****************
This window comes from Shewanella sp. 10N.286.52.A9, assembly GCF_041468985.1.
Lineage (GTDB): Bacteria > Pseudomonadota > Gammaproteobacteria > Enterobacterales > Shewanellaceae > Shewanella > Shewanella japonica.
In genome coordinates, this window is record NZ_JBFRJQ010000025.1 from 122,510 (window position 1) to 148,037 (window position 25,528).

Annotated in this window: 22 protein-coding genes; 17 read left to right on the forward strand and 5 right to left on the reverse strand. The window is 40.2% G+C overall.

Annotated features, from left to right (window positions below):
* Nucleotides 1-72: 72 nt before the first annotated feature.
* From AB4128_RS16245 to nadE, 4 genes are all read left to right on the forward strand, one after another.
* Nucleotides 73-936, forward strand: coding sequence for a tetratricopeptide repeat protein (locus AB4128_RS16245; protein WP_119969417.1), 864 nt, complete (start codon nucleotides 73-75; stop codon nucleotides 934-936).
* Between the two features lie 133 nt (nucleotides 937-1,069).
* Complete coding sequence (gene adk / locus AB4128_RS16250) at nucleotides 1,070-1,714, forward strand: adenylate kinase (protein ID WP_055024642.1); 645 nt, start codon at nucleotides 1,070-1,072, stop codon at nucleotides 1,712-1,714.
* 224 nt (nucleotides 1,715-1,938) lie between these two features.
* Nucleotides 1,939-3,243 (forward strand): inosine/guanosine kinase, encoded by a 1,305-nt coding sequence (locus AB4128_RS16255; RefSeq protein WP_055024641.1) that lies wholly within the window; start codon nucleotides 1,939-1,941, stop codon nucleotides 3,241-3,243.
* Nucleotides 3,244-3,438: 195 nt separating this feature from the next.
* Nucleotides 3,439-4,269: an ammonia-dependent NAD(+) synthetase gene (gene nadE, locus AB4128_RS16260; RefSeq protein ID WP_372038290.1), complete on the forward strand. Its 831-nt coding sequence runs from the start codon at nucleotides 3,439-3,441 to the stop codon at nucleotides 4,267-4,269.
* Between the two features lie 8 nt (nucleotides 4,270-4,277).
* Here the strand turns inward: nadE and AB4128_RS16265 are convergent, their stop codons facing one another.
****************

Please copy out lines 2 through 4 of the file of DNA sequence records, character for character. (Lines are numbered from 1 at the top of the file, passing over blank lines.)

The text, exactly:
Lineage (GTDB): Bacteria > Pseudomonadota > Gammaproteobacteria > Enterobacterales > Shewanellaceae > Shewanella > Shewanella japonica.
In genome coordinates, this window is record NZ_JBFRJQ010000025.1 from 122,510 (window position 1) to 148,037 (window position 25,528).

Annotated in this window: 22 protein-coding genes; 17 read left to right on the forward strand and 5 right to left on the reverse strand. The window is 40.2% G+C overall.